Plaids and Checks, Do you know the Difference?

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Posted by: Kristin Crane Category: Pattern Design Tags: Comments: 0

Plaids and Checks, Do you know the Difference?

Plaids and checks. These two words often show up together, but they are not actually interchangeable. They refer to different types of patterns. Before we get into the differences between a plaid and a check, it’s important to know that both words traditionally describe a woven cloth.

So, let’s start by talking about weaving.

Plaids and checks are both designs historically made as woven cloth.  And to understand woven cloth patterns, you need to know the basics about weaving. Weaving is a process of creating fabric by interlacing two yarn systems, the warp and the weft. The warp yarns run lengthwise through a fabric and are wound onto a loom. The weft yarns are put in one at a time by a weaver, crosswise through the fabric. The two yarn systems interlace at right angles to each other. The weaving process is the same, whether done by a person sitting at a loom or by a mechanized loom.

Now, let’s get back to plaids and checks.

Many fabrics are woven on a solid color warp, but plaids and checks are both made on a warp with a stripe pattern. The stripe pattern for the warp contains varying different color threads and different size stripes. In plaids and checks, the stripe pattern is not random across the warp’s width but has a regular, repeating pattern. Likewise, the weft yarns are also in a stripe pattern of different colors and sizes.

The difference between plaids and checks lies in these repeating patterns. Checks are two colors and have the same stripe pattern in the warp and the weft. The finished cloth is always symmetrical. Plaids have more than two colors and more variety in their stripe layouts. They sometimes have the same pattern in the warp and the weft, but not always.

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Common Check Patterns

Gingham is a small check of two colors, one of which is usually always white. The stripes in the warp and weft directions are the same size and form small squares. Examples of gingham are those classic red and white picnic tablecloths and Dorothy’s blue and white dress in the Wizard of Oz.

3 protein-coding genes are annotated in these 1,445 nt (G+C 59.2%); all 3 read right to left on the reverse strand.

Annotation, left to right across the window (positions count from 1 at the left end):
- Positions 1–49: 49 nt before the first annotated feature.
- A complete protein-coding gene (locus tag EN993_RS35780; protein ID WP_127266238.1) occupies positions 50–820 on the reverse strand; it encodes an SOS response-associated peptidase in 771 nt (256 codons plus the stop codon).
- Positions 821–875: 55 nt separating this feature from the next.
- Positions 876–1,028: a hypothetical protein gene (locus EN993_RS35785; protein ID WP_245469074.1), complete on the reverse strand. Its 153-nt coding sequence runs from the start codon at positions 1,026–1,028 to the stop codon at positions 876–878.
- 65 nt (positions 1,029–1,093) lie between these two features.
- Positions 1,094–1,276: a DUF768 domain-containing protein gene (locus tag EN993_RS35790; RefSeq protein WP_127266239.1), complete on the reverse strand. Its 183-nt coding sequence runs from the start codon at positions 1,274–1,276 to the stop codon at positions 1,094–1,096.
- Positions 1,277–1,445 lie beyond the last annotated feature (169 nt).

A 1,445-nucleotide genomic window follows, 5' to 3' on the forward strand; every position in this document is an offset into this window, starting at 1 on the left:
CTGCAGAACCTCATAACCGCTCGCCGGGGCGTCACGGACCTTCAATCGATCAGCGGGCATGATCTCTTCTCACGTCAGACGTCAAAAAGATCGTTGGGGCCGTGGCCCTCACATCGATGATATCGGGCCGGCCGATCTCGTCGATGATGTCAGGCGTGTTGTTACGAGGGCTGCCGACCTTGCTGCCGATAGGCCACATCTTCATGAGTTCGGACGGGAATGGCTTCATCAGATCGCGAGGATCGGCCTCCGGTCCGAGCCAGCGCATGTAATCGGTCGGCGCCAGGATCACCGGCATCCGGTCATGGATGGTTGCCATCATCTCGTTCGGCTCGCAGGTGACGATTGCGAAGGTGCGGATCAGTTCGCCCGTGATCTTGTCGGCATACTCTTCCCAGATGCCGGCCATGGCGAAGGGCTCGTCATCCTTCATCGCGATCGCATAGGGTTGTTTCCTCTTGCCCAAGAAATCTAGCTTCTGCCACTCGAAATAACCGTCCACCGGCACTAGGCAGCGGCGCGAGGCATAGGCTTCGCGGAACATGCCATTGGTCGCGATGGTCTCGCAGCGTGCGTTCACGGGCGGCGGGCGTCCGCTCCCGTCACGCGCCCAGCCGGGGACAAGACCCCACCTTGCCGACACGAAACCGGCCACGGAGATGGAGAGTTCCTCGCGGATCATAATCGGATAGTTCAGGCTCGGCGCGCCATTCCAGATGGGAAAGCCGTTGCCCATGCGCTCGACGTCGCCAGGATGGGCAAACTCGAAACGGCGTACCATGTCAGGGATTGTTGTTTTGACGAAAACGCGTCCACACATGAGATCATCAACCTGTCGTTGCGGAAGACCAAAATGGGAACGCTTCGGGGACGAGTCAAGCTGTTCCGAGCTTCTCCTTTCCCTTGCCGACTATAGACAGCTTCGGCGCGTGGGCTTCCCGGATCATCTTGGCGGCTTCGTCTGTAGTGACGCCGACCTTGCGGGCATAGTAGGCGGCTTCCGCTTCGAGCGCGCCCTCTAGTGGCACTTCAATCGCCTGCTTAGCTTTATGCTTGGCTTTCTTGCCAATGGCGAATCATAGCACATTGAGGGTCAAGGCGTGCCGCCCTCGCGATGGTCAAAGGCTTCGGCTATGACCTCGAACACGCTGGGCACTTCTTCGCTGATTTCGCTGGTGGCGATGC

Buffalo Check
A Buffalo Check is similar to a gingham but larger in scale. It is also a two-color check, and one color is usually always black. The first Buffalo Check was designed and produced by Woolrich Woolen Mills in 1850 and has been in their line ever since. The most recognizable Buffalo Check is red and black, something that would bring to mind a lumberjack.

A windowpane check is one with one large stripe and one small stripe. The small lines appear to make a grid over a ground cloth, giving it the windowpane name. A classic pattern, especially in menswear, this check is also quite versatile. Just changing the color of the stripes can make for a conservative or contemporary look.  

Pin Check
Pin checks are basically a very tiny gingham. They are so small they almost appear to be solid with a bit of distance. Yet, they have more interest and sophistication than a solid.

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Common Plaid Patterns

Tartans are perhaps some of the most famous and recognizable plaids in the world. They are traditionally woolen fabric produced in Scotland. Tartans are multicolor, and patterns have specific names that identify a community or clan. Royal Stewart and Black Watch are among the most popular tartans.

Glen Plaid
Glen plaid is short for Glenurquhart plaid, named after the Glenurquhart Valley in Scotland. The stripe patterns in the warp and weft are two dark and two light stripes alternating with four dark and four light stripes. This fabric is woven with a twill pattern creating a mix of houndstooth and pin-checks throughout the design.

A Tattersall plaid is popular in shirting and flannel shirts. Thin, regularly spaced stripes in two alternating colors repeat out to form the stripe pattern. The stripes repeat out identically in the weft to create neat squares.

Madras plaids are bright, vibrant, colorful, and a summer favorite. Named after the city in India where they originated (now modern-day Chennai), madras plaids were designed by India’s master artisans. Lightweight cotton with meticulous stripe patterns, these fabrics were perfect for hot weather.

As technology has evolved, so have plaids and checks. They are no longer reserved solely for the loom. Today, print designers often create plaid designs meant for printing on fabric. Why print a plaid? In some cases, it’s more economical to do so. Creating a striped warp can be very costly. But it’s not just about cost. Printed plaids also allow for more freedom in design. A loom has inherent limitations that do not apply to print. This freedom allows for fun and unexpected plaids and checks.

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Do you have a favorite plaid or plaid textile in your life?


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